Although some interpret some versions in Rev as being a rapture, it's actual context is in Thessalonians.
(1 Thessalonians 4:17) Not in Rev.

It's been several years since I've studied any of this, and it's pretty off topic (I guess) so I'll stop there. But my past "Church going" experience with my parents clearly indicates the belief in a "rapture" is a mainstream concept.

That being said, I still agree that people trying to bring about "end-times" through violence and circling dates on their calenders are fruit-cakes.

If I remember correctly, most concepts of "end times" envolves nasty crap like world-wide plagues and the massive deaths. Anyone getting a hard-on for that needs to do some serious re-evaluating of what it means to "Love".
 
2001-10-04 04:51:25 PM  
Woo hoo! A well reasoned theology debate! (but yah, it's getting off topic so I'll quit after this too)

My biggest problem with the whole premillenial dispensationalism and tribulationalism (apart from the fact that if you try to say it out loud you tie your mouth in a knot) is the historical context of Paul's letters. Doing a quick 'grep' search on my html copy of the King James bible (Who you callin' geek?), there are only 5 places in the New Testament where the term "last days" shows up (Acts 2:17, 2 Tim. 3:1, Hebrews 1:2, James 5:3, 2 Peter 3:3).

By reading the context of those five places, we should be able to get a good understanding of what the writers of the New Testament meant by "last days." Hebrews 1:1,2 gives us a clear understanding of what "last days" refers to: "God, who at sundry times and in divers manners spake in time past unto the fathers by the prophets, hath in these LAST DAYS spoken unto us by his Son..."

From this, and other references (for example Matt 23:33,38 which brings us back to the destruction of the Temple) all of the "last days" references point toward the end of the Biblical Israel at the hands of the Romans.

Reading the Bible without understanding the history of it has resulted in it being misenterpreted by scary fruitcakes trying to bring about armageddon.

So... Uh... We agree, kinda.

What were we arguing about again?
 
2001-10-04 04:55:17 PM  
Funny little thing about revelations. Many biblical scholars believe that it was written as an allegory for a needed uprising of the christians against the Roman Empire. The most telling fact of this is the whole number of the beast arguement. The original text can be translated one of two ways... either the number or the name of the beast. Most chose the number of the beast because it identifies the name/number to be VIVIVI. Which is the Roman numeral for 666 but is also a roman symbol for Ceasar.

Hence why I giggle at people who reference current times events to events "predicted" in revelations.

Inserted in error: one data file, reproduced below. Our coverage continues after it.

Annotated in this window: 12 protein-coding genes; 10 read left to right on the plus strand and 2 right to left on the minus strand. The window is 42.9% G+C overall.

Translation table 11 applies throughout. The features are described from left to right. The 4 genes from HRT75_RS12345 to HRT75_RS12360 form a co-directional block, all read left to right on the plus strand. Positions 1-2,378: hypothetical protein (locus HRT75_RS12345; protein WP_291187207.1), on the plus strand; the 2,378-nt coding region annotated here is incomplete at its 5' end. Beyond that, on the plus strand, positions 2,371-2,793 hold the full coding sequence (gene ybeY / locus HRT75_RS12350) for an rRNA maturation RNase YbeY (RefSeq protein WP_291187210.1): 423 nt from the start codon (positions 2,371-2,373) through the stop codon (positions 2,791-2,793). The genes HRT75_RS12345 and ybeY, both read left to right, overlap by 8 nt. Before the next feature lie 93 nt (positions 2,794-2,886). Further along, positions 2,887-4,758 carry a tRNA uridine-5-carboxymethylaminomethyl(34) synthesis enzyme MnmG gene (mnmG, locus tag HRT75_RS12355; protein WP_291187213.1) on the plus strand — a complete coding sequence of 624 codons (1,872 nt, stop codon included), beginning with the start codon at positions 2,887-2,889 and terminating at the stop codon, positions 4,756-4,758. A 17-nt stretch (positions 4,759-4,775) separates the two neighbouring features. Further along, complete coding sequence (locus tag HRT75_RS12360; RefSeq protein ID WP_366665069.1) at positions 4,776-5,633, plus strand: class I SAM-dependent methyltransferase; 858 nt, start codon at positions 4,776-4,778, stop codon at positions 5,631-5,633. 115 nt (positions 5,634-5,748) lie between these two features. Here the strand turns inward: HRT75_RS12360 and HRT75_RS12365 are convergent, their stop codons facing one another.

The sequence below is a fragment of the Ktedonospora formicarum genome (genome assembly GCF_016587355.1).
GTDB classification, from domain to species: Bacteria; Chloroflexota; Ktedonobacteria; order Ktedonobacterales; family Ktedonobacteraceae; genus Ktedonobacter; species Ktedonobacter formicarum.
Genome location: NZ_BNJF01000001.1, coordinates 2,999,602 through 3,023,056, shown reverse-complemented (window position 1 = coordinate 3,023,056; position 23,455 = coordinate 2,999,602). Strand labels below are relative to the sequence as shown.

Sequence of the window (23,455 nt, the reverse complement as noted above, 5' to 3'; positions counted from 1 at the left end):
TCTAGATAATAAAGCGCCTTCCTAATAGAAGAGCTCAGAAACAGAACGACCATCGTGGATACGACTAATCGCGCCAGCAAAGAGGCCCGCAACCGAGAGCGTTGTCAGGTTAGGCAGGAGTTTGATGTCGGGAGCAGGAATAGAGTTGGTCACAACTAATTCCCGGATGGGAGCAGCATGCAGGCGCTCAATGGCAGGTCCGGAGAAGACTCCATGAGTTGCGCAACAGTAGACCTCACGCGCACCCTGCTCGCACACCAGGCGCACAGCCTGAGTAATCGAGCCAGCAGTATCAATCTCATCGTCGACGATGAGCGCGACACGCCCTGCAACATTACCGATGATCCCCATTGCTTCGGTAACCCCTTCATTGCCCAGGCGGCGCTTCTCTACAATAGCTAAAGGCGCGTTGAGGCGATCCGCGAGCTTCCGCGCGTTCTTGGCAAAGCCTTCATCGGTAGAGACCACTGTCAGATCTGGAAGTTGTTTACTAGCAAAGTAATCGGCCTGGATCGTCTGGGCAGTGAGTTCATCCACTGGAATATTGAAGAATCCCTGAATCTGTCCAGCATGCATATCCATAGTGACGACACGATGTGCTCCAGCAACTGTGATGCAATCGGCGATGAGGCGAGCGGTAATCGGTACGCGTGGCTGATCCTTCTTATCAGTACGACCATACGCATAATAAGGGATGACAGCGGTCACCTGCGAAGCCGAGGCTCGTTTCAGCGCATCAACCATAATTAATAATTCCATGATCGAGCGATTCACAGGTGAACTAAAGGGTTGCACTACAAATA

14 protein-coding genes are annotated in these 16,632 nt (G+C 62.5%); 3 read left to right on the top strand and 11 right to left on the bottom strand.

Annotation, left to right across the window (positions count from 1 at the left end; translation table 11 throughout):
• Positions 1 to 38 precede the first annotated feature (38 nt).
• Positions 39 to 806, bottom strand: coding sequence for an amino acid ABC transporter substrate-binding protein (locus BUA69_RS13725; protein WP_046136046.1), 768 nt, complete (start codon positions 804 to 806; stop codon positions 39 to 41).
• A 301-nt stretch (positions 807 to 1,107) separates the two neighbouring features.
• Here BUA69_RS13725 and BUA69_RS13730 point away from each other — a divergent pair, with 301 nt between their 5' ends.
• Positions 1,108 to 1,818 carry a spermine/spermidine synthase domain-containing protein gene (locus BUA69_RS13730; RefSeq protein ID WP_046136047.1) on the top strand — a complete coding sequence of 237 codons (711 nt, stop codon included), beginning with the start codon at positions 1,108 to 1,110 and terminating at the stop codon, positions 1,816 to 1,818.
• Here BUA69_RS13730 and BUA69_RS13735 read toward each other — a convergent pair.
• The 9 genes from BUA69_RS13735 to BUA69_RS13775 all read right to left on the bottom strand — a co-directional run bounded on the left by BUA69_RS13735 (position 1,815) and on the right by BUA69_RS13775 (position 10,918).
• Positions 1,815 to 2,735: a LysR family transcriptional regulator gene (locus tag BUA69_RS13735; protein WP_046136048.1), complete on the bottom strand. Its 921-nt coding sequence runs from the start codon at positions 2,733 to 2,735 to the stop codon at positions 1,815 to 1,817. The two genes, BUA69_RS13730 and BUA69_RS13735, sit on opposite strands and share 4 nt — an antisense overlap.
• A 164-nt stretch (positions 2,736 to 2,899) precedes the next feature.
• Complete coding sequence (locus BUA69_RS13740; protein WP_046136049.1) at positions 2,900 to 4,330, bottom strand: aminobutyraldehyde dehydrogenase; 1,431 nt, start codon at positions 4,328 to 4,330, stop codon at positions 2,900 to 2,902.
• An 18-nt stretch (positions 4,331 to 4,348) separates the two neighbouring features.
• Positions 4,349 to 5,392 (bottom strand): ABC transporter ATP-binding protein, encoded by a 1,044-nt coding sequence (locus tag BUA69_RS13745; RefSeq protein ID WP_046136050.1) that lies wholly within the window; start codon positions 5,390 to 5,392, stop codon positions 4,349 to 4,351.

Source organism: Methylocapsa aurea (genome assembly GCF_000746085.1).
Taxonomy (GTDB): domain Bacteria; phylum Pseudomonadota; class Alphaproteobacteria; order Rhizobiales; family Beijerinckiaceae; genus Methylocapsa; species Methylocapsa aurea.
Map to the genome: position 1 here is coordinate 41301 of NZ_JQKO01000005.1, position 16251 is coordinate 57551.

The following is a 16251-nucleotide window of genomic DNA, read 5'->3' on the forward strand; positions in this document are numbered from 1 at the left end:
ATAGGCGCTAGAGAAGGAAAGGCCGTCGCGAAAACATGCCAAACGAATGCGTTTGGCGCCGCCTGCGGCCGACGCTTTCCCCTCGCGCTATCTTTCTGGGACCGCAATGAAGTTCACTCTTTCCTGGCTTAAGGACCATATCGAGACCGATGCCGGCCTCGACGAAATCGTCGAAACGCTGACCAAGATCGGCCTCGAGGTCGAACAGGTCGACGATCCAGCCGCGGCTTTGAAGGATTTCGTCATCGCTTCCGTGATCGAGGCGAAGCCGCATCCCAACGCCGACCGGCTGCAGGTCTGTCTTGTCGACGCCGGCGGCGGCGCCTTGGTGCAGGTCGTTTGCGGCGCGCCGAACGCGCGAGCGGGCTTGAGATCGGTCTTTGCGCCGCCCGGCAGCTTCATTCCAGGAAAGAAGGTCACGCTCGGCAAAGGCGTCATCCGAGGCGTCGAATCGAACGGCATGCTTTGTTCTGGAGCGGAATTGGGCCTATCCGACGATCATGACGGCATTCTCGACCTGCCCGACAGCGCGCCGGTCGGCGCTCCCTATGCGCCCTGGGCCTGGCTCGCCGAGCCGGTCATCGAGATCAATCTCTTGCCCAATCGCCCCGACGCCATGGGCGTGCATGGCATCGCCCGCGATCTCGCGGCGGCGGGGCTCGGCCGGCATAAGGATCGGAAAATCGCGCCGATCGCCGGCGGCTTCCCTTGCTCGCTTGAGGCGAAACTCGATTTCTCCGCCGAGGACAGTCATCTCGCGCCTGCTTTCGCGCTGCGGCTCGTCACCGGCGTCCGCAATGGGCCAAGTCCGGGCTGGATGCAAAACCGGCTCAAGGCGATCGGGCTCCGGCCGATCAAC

2001-10-04 05:13:19 PM  
Quirk:

I love debates! =) Wanna try one? ; )

Arguing biblical theology is hairy though, either you give people the wrong impression and/or "offend" them or you find yourself asking questions like "how many angels can fit on the head of a pin." ; )

But I'm willing to take a whack at the tribulational one in this thread (since it's not that active anyway). I kinda like the "pre-wrath" (kinda mid-trib) theory myself, at least when I was into "that thing". I think I can still dust off my notes if you have an opinion on the matter.

I'd steer away from using the King James to use word-based theories though. As I understand it, those groups building denomations (sp?) hinging on the interpretation of one word is retarded since the "original text" is in hebrew, greek and arameic (sp?).

Unless you are a scholar in those languages (I'm obviously not) you are just another tard in the internet debate race. ; )



Code_Archeologist:

Well, I think people throughout history have thought they knew "who was 666", and many of them were fruit-cakes too (Reagan the anti-christ? He can't even act!)

So you'll forgive me about being skeptical that Ceasar was the intended subject of that number. ; )

The "meaning" of Revelations depends on who you ask, and if they believe the bible was human or divinely inspired. Everyone has their own opinon, and I haven't seen anything convincing.
 
2001-10-04 08:49:21 PM  
This years article is a repeat of last year's article which was a repeat, et ceterra ad infinitum ad nauseam. That group is a very small group in Israel. They are never going to get anywhere. They are about as serious as the Shriners.
 
K
2001-10-04 08:53:44 PM  
 
2001-10-05 07:56:26 AM  
Utna: Yeah, but do they have little cars?